Bloomberg Aims To Motivate World Leaders To Cut Greenhouse Gases

Former NYC Mayor To Help UN Leaders Make Climate Progress
Former New York city mayor and former C40 chairman Michael Bloomberg delivers a speech on the first day of the C40 Cities climate summit in Johannesburg on February 5, 2014. AFP PHOTO/MARCO LONGARI (Photo credit should read MARCO LONGARI/AFP/Getty Images)
Former New York city mayor and former C40 chairman Michael Bloomberg delivers a speech on the first day of the C40 Cities climate summit in Johannesburg on February 5, 2014. AFP PHOTO/MARCO LONGARI (Photo credit should read MARCO LONGARI/AFP/Getty Images)

By Michelle Nichols

UNITED NATIONS, Feb 5 (Reuters) - Former New York Mayor Michael Bloomberg aims to use his new role as U.N. envoy on cities and climate change to help "frustrated" U.N. chief Ban Ki-moon motivate world leaders to cut greenhouse gas emissions by showing them progress made by large cities.

Bloomberg, who left office in December after 12 years as New York's mayor, said he would help Ban drum up support for a U.N. summit on climate change in September by spreading the message that tackling the issue does not have to be controversial or cost a lot of money.

Ban is seeking to re-energize the global climate change debate and boost the role of the United Nations, which diplomats say has been side lined since a 2009 summit in Copenhagen failed to secure a deal on a binding treaty on reducing emissions.

"(Ban) probably is a little bit frustrated that the nations of the world haven't come together," Bloomberg told reporters on Tuesday ahead of a meeting in Johannesburg of the C40 Cities Climate Leadership Group, an international group of mayors created in 2005. Bloomberg is now president of the C40 board.

"There's nothing inconsistent between what we do at the city level and what he would like to get done at a national level," said Bloomberg, the billionaire philanthropist who was appointed to the U.N. role on Friday.

There are 63 cities - including New York, Rio de Janeiro, London and Sydney - that are part of the C40 group, representing 600 million people. They share ideas to tackle climate change like bus rapid transit systems, environmentally friendly outdoor lighting, and bike sharing schemes.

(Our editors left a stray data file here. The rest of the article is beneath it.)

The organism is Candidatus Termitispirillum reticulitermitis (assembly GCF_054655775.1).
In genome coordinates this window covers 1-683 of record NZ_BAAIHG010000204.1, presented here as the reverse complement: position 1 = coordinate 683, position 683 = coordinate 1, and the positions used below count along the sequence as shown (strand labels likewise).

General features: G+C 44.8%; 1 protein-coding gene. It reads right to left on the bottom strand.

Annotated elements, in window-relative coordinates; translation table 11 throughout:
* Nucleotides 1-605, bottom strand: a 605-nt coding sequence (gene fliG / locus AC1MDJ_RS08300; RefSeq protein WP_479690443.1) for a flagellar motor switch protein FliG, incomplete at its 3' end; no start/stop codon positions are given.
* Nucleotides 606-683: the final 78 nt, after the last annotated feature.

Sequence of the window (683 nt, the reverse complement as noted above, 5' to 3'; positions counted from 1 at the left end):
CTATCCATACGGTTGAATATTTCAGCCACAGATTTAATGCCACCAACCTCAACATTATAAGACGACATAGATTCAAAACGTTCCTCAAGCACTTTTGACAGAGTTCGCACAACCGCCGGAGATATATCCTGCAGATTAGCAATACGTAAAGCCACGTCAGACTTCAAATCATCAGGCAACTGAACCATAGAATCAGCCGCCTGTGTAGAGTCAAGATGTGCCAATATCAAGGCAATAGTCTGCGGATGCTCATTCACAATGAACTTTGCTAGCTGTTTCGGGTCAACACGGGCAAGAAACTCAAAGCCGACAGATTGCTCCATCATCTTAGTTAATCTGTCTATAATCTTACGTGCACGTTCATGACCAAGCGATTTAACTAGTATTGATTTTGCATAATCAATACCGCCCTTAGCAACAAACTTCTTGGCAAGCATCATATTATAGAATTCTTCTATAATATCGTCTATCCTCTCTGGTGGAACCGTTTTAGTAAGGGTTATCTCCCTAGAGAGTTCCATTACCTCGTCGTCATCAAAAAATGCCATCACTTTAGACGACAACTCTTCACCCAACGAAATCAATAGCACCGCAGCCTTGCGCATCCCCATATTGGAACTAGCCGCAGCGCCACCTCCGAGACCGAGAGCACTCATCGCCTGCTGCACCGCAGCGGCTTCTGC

"Mayors don't have time to debate politics, they have to deliver results, and mayors around the world increasingly recognize the threats climate change poses to our cities," Bloomberg said.

"Cities account today for 70 percent of the world's carbon emission and more than three-quarters of the world's energy use, and so the action that they take today to confront climate change really will have a global impact," he said.


The second Climate Action in Megacities survey, released by C40 on Wednesday, found that in 2013 36 C40 members had implemented bike-sharing programs, up from six in 2011, and 80 percent of the total C40 group had introduced cycle lanes.

More than 90 percent of C40 cities are taking action to reduce emissions from outdoor lighting, and 35 cities have or plan to develop bus rapid transit systems, following the lead of Curitiba in Brazil and Bogota in Colombia, the survey found.

Improving energy efficiency in buildings accounted for 20 percent of all of the projects and policies being undertaken by C40 cities to tackle climate change.

"Mayors have real power to cut emissions and improve climate resilience, and they are taking action," said C40 chairman, Rio de Janeiro Mayor Eduardo Paes. "C40's networks and efforts on measurement and reporting are accelerating city-led action at a transformative scale around the world."

Bloomberg had promoted his own environmental accomplishments in December before leaving office, announcing that New York's greenhouse gas emissions have dropped by 19 percent since 2005, putting the city nearly two-thirds of the way to meeting the goal he had set five years ago.

Bloomberg trumpeted measures ranging from hybrid taxi cabs to making municipal building more energy efficient. He spearheaded the introduction of bike lanes and a bike-sharing program in New York, but failed to win state approval for a congestion pricing program designed to discourage driving in Manhattan's busiest areas during peak travel periods -- modeled after a program in London.

The United Nations Intergovernmental Panel on Climate Change said in September that it is at least 95 percent probable that human activities, led by the burning of fossil fuels, are the dominant cause of global warming since the 1950s, up from 90 percent in a 2007 assessment.

The world has agreed to work out a global U.N. deal by the end of 2015, entering into force from 2020, to fight climate change. But progress has been sluggish, with discussions shifting to bilateral talks between key world powers and the Group of 20 club of major developed and developing nations.

Ban has also appointed former Ghana President John Kufuor and former Norwegian Prime Minister Jens Stoltenberg as special envoys on climate change to build momentum for the September conference. (Reporting by Michelle Nichols; Editing by Leslie Adler)

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